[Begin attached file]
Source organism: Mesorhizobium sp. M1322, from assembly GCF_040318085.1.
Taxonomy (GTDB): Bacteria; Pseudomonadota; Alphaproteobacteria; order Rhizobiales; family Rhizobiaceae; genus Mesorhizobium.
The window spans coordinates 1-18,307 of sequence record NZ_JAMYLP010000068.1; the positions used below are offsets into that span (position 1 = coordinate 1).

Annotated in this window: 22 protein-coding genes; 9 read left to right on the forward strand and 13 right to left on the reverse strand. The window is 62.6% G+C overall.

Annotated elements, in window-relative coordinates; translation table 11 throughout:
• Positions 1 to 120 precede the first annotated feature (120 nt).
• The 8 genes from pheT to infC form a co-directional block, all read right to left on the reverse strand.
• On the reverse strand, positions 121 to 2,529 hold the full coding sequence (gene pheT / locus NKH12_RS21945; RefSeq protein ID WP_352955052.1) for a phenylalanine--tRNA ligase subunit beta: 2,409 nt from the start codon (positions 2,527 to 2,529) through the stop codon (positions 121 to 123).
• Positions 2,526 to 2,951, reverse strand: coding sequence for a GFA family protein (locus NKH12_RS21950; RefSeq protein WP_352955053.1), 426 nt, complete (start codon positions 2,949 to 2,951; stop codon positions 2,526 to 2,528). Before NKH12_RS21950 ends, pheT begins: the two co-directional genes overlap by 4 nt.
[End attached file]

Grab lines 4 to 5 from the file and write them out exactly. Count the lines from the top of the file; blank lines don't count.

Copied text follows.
Annotated in this window: 22 protein-coding genes; 9 read left to right on the forward strand and 13 right to left on the reverse strand. The window is 62.6% G+C overall.

Annotated elements, in window-relative coordinates; translation table 11 throughout: